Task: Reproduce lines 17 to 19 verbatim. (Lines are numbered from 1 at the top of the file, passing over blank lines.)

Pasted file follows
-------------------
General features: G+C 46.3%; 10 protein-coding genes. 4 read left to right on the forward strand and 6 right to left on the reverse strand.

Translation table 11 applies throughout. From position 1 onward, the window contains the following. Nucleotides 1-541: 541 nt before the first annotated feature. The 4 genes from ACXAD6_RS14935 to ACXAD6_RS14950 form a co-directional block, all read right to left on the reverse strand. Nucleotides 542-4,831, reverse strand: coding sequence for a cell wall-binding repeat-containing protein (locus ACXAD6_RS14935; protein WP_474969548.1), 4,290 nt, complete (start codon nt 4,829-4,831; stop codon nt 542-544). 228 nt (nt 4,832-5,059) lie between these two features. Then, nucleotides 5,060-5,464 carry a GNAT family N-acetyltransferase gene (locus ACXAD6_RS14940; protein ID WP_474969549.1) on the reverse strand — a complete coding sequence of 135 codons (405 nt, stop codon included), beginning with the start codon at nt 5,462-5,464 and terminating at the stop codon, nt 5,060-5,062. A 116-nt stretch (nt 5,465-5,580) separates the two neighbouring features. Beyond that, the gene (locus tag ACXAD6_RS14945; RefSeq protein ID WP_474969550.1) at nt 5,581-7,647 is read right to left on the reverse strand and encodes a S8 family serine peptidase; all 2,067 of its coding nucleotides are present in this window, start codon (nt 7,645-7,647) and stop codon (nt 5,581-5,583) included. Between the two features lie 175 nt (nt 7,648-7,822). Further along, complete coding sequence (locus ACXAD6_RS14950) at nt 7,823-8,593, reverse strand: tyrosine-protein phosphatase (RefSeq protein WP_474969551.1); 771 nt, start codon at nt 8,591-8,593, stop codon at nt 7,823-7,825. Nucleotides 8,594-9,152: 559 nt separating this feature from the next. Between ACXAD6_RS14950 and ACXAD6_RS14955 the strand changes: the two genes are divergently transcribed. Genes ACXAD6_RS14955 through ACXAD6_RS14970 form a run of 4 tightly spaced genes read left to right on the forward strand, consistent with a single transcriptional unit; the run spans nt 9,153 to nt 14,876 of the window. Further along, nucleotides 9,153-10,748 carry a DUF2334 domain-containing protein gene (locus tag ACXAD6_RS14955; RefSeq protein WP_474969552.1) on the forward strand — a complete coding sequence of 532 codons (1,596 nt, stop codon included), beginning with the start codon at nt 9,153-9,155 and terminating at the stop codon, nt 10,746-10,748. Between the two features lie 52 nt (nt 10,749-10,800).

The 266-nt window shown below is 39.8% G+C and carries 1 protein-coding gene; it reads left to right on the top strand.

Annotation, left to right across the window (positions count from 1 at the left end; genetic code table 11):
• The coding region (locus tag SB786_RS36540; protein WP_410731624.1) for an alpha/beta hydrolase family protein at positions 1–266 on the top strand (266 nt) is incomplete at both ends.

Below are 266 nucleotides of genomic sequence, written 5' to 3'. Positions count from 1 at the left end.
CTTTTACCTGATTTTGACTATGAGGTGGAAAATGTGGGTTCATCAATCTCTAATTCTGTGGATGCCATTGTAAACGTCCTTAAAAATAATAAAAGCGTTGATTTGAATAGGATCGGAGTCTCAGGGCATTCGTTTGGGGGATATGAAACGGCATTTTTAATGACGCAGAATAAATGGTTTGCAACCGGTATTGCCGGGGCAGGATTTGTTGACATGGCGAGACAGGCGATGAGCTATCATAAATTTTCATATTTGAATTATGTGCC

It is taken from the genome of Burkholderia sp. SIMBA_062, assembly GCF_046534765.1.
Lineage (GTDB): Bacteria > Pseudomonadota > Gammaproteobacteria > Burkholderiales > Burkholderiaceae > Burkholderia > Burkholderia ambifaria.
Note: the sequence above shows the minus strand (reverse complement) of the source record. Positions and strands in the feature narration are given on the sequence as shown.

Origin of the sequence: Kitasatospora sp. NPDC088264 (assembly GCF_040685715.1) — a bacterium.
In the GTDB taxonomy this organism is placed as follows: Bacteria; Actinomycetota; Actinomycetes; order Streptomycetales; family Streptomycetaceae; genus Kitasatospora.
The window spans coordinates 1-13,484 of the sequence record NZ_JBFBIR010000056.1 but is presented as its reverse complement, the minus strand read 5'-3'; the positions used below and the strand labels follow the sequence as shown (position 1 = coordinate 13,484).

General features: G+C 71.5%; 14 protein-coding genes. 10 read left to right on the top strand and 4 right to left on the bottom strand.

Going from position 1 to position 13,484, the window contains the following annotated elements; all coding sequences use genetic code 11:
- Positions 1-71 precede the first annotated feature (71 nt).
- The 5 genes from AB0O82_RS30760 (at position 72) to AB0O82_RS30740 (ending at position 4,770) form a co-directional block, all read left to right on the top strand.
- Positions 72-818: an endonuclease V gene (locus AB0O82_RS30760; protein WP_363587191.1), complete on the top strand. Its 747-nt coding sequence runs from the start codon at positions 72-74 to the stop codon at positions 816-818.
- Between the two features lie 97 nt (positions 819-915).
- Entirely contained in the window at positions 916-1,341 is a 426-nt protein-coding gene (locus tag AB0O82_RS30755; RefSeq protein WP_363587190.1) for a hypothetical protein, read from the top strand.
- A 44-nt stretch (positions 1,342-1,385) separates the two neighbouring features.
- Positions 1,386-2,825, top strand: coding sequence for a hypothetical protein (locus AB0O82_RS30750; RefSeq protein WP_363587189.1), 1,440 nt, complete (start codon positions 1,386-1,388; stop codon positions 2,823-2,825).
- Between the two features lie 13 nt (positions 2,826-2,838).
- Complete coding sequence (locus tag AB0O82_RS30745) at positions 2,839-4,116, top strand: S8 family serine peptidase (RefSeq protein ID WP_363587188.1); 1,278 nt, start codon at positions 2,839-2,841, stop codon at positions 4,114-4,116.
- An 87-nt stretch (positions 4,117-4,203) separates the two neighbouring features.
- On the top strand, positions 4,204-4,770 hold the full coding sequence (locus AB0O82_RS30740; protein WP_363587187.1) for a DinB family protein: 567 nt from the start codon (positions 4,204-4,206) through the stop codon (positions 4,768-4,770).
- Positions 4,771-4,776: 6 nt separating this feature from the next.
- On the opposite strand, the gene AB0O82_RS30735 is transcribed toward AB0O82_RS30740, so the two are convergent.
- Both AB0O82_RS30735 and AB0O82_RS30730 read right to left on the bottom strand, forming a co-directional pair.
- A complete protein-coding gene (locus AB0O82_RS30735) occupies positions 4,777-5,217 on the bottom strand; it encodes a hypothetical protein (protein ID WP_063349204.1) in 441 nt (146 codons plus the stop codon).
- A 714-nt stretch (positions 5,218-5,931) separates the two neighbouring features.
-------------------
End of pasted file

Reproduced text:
- The 5 genes from AB0O82_RS30760 (at position 72) to AB0O82_RS30740 (ending at position 4,770) form a co-directional block, all read left to right on the top strand.
- Positions 72-818: an endonuclease V gene (locus AB0O82_RS30760; protein WP_363587191.1), complete on the top strand. Its 747-nt coding sequence runs from the start codon at positions 72-74 to the stop codon at positions 816-818.
- Between the two features lie 97 nt (positions 819-915).